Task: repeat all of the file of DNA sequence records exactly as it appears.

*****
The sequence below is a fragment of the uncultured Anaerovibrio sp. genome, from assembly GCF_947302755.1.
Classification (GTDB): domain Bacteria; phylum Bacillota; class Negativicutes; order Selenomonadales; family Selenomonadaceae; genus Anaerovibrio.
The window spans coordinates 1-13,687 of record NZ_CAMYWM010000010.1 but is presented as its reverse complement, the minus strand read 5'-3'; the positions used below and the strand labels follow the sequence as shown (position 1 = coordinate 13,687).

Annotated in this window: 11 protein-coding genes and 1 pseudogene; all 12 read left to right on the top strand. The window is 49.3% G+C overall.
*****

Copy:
The sequence below is a fragment of the uncultured Anaerovibrio sp. genome, from assembly GCF_947302755.1.
Classification (GTDB): domain Bacteria; phylum Bacillota; class Negativicutes; order Selenomonadales; family Selenomonadaceae; genus Anaerovibrio.
The window spans coordinates 1-13,687 of record NZ_CAMYWM010000010.1 but is presented as its reverse complement, the minus strand read 5'-3'; the positions used below and the strand labels follow the sequence as shown (position 1 = coordinate 13,687).

Annotated in this window: 11 protein-coding genes and 1 pseudogene; all 12 read left to right on the top strand. The window is 49.3% G+C overall.